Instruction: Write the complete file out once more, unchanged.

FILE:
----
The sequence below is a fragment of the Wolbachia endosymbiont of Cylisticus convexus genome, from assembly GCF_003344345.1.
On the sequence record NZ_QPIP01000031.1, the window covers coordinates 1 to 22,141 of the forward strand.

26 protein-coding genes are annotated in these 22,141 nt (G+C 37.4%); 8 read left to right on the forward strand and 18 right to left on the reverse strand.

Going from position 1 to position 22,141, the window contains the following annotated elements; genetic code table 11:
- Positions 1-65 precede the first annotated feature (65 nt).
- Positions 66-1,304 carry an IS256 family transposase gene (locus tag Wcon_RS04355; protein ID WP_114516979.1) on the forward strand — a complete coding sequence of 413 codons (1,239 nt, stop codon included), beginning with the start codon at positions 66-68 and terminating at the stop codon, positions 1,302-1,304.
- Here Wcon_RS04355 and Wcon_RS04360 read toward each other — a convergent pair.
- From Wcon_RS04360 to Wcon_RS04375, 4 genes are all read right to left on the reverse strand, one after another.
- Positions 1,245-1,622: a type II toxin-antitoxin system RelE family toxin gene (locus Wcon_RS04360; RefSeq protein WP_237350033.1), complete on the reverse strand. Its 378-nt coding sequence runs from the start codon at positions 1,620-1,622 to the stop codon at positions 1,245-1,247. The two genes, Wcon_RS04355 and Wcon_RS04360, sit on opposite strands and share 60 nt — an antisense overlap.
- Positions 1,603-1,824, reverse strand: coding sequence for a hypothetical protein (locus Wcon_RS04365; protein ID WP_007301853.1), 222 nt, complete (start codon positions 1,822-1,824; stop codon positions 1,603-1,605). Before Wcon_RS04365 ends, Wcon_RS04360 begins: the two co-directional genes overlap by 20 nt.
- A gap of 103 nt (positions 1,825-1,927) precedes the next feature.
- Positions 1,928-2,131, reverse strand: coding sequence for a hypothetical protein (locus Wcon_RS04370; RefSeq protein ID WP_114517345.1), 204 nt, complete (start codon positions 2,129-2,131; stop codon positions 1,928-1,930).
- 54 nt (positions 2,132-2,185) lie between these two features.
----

The sequence below is a fragment of the Wolbachia endosymbiont of Cylisticus convexus genome, from assembly GCF_003344345.1.
On the sequence record NZ_QPIP01000031.1, the window covers coordinates 1 to 22,141 of the forward strand.

26 protein-coding genes are annotated in these 22,141 nt (G+C 37.4%); 8 read left to right on the forward strand and 18 right to left on the reverse strand.

Going from position 1 to position 22,141, the window contains the following annotated elements; genetic code table 11:
- Positions 1-65 precede the first annotated feature (65 nt).
- Positions 66-1,304 carry an IS256 family transposase gene (locus tag Wcon_RS04355; protein ID WP_114516979.1) on the forward strand — a complete coding sequence of 413 codons (1,239 nt, stop codon included), beginning with the start codon at positions 66-68 and terminating at the stop codon, positions 1,302-1,304.
- Here Wcon_RS04355 and Wcon_RS04360 read toward each other — a convergent pair.
- From Wcon_RS04360 to Wcon_RS04375, 4 genes are all read right to left on the reverse strand, one after another.
- Positions 1,245-1,622: a type II toxin-antitoxin system RelE family toxin gene (locus Wcon_RS04360; RefSeq protein WP_237350033.1), complete on the reverse strand. Its 378-nt coding sequence runs from the start codon at positions 1,620-1,622 to the stop codon at positions 1,245-1,247. The two genes, Wcon_RS04355 and Wcon_RS04360, sit on opposite strands and share 60 nt — an antisense overlap.
- Positions 1,603-1,824, reverse strand: coding sequence for a hypothetical protein (locus Wcon_RS04365; protein ID WP_007301853.1), 222 nt, complete (start codon positions 1,822-1,824; stop codon positions 1,603-1,605). Before Wcon_RS04365 ends, Wcon_RS04360 begins: the two co-directional genes overlap by 20 nt.
- A gap of 103 nt (positions 1,825-1,927) precedes the next feature.
- Positions 1,928-2,131, reverse strand: coding sequence for a hypothetical protein (locus Wcon_RS04370; RefSeq protein ID WP_114517345.1), 204 nt, complete (start codon positions 2,129-2,131; stop codon positions 1,928-1,930).
- 54 nt (positions 2,132-2,185) lie between these two features.